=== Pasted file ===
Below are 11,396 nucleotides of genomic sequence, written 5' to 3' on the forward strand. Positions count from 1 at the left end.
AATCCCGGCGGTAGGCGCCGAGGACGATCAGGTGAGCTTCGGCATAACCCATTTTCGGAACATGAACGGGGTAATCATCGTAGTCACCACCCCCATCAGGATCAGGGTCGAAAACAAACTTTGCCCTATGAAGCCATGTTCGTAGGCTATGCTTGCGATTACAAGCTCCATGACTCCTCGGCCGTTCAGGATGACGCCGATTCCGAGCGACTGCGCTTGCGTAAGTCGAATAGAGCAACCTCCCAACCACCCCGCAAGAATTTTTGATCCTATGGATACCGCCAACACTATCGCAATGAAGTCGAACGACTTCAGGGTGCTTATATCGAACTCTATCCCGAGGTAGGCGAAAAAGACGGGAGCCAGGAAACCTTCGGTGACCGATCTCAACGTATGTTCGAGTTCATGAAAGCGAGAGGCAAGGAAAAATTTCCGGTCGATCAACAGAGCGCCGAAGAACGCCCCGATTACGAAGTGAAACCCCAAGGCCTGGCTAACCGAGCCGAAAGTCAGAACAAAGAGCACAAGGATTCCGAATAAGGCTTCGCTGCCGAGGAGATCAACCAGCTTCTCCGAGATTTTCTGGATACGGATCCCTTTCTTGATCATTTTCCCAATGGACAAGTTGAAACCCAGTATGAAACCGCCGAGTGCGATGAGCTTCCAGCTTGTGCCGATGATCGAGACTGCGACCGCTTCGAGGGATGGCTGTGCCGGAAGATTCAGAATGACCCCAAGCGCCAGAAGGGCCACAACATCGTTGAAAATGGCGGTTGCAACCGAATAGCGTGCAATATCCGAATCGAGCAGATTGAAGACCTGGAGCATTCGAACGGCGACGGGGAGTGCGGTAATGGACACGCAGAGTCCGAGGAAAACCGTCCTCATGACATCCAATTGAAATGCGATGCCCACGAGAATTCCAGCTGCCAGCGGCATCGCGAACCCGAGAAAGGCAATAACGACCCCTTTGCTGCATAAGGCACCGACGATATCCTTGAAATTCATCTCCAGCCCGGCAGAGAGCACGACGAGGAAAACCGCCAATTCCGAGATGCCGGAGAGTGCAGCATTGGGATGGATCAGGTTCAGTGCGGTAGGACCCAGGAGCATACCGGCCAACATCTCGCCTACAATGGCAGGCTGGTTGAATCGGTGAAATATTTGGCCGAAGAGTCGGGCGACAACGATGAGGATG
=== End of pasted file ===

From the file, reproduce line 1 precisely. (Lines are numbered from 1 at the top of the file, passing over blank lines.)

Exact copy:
Below are 11,396 nucleotides of genomic sequence, written 5' to 3' on the forward strand. Positions count from 1 at the left end.